a. liberty. b. power of choice. c. skills. d. height.
21. To the libertarians, their concept of liberty includes a commitment to
a. hedonism. b. charity. c. private property. d. happiness.
22. Rawls rejects utilitarianism because
a. he saw it as a threat.
b. it might permit an unfair distribution of burdens and benefits.
c. governments wanted it.
d. it values moral purity.
23. Eminent domain is the ancient right of government to take what from an individual?
a. food b. clothing c. liberties d. property
24. The Supreme Court gave decision making power for Eminent domain to the
a. feds. c. townships.
b. states and local communities d. parents.
25. What philosopher believes the maximin rule is relevant to justice?
a. John Rawls b. John Stuart Mill c. Robert Nozick d. Aristotle
1. According to Robert Nozick, the basic moral rights possessed by all human beings are both negative and natural.
2. Libertarians reject inheritance as a legitimate means of acquiring wealth.
3. Utilitarians are likely to be sympathetic to the argument that steps should be taken to reduce the great disparities of income that characterize our society.
4. The phrase “the declining marginal utility of money” means that successive additions to one’s income produce, on average, less happiness or welfare than did earlier additions.
5. Robert Nozick uses the Wilt Chamberlain story to show the importance of economic re-distribution.
6. Rawls’s theory of distributive justice is a form of utilitarianism.
7. According to Robert Nozick, property rights exist prior to any social arrangements and are morally antecedent to any legislative decisions that a society might make.
8. The United States leads the world in executive pay.
9. According to John Rawls, people in the original position do not know what social position or status they hold in society.
10. According to the “maximin” rule, you should select the alternative under which the worst that could happen to you is better than the worst that could happen to you under any other alternative.
11. Thanks to changes in the tax system, in recent years income in the United States has become more equal.
12. The distribution of income in Germany and Japan is far more unequal than that in the United States.
13. Many philosophers believe (as Aristotle did) that we are required, as a formal principle of justice, to treat similar cases alike except where there is some relevant difference.
14. Justice is frequently held to require that our treatment of people reflect their fundamental moral equality.
15. Distributive justice concerns the morally proper distribution of social benefits and burdens.
16. For utilitarians, justice is an independent moral standard distinct from their general principle.
17. According to Case 3.2, “Battling Over Bottled Water”, water is the lifeblood of the earth.
18. According to Mill, to say that I have a right to something is to say that I have a valid claim on society to protect me in the possession of that thing, either by force of law or through education and opinion.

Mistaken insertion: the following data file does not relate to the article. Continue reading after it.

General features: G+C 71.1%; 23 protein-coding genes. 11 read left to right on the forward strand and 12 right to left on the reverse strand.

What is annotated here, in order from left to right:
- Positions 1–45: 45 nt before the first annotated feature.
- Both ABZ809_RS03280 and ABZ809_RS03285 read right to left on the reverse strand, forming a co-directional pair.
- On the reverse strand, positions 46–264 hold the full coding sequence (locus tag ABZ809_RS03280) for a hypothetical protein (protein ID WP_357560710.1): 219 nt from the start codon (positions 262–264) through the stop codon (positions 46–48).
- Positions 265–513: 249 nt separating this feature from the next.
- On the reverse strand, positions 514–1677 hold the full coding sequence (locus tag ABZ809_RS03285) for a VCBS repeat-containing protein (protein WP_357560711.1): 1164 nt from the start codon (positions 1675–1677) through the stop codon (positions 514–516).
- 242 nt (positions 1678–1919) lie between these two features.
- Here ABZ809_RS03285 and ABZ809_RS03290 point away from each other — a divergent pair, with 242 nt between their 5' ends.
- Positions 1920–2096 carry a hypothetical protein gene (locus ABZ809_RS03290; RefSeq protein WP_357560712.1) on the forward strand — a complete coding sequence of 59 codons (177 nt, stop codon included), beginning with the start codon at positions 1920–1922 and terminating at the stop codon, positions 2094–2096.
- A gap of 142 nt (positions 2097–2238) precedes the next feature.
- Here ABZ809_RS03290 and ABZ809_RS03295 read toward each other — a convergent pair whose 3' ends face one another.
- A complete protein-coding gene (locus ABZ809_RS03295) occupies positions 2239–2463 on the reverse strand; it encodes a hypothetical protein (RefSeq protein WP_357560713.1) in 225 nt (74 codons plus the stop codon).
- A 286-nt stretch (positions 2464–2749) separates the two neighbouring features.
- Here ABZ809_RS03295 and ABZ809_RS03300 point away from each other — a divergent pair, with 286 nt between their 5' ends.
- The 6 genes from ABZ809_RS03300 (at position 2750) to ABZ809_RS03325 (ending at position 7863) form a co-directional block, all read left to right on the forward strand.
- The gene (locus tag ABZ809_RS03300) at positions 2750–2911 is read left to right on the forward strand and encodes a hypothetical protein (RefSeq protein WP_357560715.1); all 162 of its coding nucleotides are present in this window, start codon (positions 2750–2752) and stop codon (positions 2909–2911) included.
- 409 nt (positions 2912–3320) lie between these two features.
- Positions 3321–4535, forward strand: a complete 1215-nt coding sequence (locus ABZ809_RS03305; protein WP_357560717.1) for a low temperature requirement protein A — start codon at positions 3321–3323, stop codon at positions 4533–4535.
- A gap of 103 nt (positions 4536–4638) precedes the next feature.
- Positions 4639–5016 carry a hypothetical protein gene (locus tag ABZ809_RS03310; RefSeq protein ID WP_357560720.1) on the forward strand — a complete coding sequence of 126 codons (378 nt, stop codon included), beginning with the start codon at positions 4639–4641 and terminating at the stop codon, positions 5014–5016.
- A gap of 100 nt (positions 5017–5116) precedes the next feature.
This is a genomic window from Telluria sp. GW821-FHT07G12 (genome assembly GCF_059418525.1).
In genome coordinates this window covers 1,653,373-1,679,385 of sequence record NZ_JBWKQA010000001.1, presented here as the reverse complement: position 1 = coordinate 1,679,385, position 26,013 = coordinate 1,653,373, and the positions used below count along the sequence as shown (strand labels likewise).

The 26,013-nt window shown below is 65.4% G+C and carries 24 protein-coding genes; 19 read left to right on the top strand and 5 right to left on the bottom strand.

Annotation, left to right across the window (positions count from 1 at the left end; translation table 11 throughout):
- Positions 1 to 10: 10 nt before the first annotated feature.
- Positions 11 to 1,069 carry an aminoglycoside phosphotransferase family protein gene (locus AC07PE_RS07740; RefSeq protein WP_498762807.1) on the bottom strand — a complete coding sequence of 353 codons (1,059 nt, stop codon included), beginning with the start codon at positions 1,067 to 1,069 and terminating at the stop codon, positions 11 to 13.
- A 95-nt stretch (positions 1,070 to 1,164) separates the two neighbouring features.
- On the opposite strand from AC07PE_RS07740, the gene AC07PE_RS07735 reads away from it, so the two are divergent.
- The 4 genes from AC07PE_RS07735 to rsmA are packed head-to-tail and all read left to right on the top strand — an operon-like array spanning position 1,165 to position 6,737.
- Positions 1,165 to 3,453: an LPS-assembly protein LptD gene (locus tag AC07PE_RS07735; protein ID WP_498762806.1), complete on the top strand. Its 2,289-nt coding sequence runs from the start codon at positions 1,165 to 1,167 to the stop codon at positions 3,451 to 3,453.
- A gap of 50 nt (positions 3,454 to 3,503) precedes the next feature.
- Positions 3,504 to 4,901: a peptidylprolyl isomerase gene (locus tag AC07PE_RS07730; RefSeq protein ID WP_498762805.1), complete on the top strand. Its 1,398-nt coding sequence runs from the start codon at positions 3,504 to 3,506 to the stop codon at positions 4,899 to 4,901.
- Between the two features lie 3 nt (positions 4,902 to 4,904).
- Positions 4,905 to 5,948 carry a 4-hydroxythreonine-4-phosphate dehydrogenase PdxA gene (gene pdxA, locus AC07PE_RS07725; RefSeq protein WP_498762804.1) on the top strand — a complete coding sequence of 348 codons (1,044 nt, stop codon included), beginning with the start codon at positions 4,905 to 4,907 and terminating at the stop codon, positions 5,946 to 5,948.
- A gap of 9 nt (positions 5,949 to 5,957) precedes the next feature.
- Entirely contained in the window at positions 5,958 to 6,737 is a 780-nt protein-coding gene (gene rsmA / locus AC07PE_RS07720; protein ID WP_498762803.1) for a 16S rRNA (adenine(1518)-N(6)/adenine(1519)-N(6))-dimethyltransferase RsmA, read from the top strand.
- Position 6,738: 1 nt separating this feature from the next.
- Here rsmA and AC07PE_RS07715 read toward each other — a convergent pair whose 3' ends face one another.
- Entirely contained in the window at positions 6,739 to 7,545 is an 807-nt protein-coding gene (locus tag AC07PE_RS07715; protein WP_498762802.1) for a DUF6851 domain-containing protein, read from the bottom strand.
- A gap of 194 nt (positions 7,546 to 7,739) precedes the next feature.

19. In his Principles of Political Economy, J.S. Mill argued for the desirability of breaking down the sharp and hostile division between the producers or workers, on the one hand, and the capitalists or owners, on the other hand.
20. According to libertarianism, liberty is the prime value, and justice consists in being free from the interference of others.
21. Libertarianism involves a commitment to leaving market relations – buying, selling, and other exchanges – totally unrestricted.
22. Libertarians would find it immoral and unjust to coerce people to give food or money to the starving.
23. John Rawls’s second principle of justice states that insofar as inequalities are permitted — that is, insofar as it is compatible with justice for some jobs or positions to bring greater rewards than others — these positions must be open to all.
1. Talk of justice and injustice typically focuses on four related moral ideas. Explain what two of them are.
2. According to John Stuart Mill, what does it mean to say that a person has a right to something?
3. What do economists mean by “the declining marginal utility of money” and how does Brandt use the concept to argue for greater economic equality?
4. Briefly explain the basic principles of Nozick’s entitlement theory.
5. According to Smith, if the market is left without regulation, will it eventually reward those that deserve it?
6. What does Rawls mean by the original position and the veil of ignorance?
7. What is the “maximin” rule for making decisions and what role does it play in Rawls’s argument?
8. Define “Lockean rights” in your own words.
9. Explain the relationship between justice and fairness.
1. Compare and contrast how Mill and Nozick would explain why stealing is wrong.
2. Would Nozick’s theory of justice find the poverty in America to be just or unjust?
3. Is Bill Gates’s accumulation of wealth just or unjust, according to John Stuart Mill’s theory of justice?
4. How would Rawls view an inheritance from a family member?
5. Can wealth legitimately be spread equally among the people of a nation according to any theory of justice we have discussed?